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From: Gabriel Dos Reis (Gabriel.Dos-Reis_at_[hidden])
Date: 2001-01-24 09:11:14

"Moore, Paul" <paul.moore_at_[hidden]> writes:

| From: Gabriel Dos Reis [mailto:Gabriel.Dos-Reis_at_[hidden]]
| > "Moore, Paul" <paul.moore_at_[hidden]> writes:
| >
| > [...]
| >
| > | More importantly, the impression I get is that too many
| > | compilers are broken with respect to the using statement
| > | at [1]. Either they don't put abs() into std::, or (gcc)
| > | they ignore using statements at function scope.
| >
| > Which version of GCC ignores usingd-declaration at function scope?
| Not sure. 2.95.x I believe,

That is not true. I've just tested the following with 2.95.2 (and I
believe it to work properly with the whole 2.95.x series.

    #include <iostream>

    namespace N { void f(int) { std::cout << "int\n"; } }

    void f(double) { std::cout << "double\n"; }

    void g()
      using N::f;

    int main ()


| > It is well known that GCC-2.95.x's implementation of the standard
| > library is a masquarad as it doesn't really put its library in std::.
| > However for that series, saying `using std::abs' effectivelly brings
| > the corresponding function (::abs) into scope.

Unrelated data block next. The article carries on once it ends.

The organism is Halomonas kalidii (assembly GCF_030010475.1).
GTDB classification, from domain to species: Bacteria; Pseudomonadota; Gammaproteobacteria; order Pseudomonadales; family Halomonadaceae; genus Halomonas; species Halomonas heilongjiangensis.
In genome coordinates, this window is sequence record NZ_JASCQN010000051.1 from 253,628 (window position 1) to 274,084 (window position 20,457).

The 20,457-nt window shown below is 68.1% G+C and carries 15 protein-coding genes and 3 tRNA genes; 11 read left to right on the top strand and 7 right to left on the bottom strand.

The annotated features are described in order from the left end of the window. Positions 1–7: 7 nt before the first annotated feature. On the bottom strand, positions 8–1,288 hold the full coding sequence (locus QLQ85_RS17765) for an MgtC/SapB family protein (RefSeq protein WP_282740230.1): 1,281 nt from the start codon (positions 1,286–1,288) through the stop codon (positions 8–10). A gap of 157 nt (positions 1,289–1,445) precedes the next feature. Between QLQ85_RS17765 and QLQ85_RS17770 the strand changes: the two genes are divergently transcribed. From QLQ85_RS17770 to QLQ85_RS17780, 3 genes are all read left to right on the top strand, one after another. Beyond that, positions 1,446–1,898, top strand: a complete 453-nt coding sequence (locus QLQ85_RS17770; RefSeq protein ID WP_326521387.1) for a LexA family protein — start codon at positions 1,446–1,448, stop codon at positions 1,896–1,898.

| I only have mingw (gcc 2.95.2) to test with, but my general feeling is that
| in that case the library issues are so bad as to make me wonder whether it
| qualifies as a C++ compiler at all :-( [Broken std:: implementation,
| -fhonor-std doesn't work, no <limits>, no stringstreams, ...]

I'am mainly concerned with your comment about std::abs. It was not
accurate. Whether other parts like <limits> are missing is another
issue and as I said earlier the whole implementation is a masquarade.

| This issue boils down to a judgement call as to how far we should go in
| pushing the limits of the C++ standard on the assumption that compiler
| technology will catch up.

That is also another other issue orthogonal to the not justified claim
that gcc-2.95.2 ignores using-declaration at function scope.


| > `int' are designed to be C++'s primary choices for integer types.
| > 'char' and variants are best thought of as character types and should
| > not serve for airthmetics -- even if in Standardese they are called
| > arithmetic types. And they don't play very well with arithmetics.
| Yes, but short is a possible (if unusual) choice.

But it behaves in the same way as characters do.

| ... And a 64-bit type such as
| "long long" or "__int64" or whatever the vendor chooses to call it is
| potentially a very reasonable choice.

Yes, but a vendor who chooses to support long long or __int64 will
provide the accompaning functions if he thinks he want to support
those types as arithmetic types.

-- Gaby

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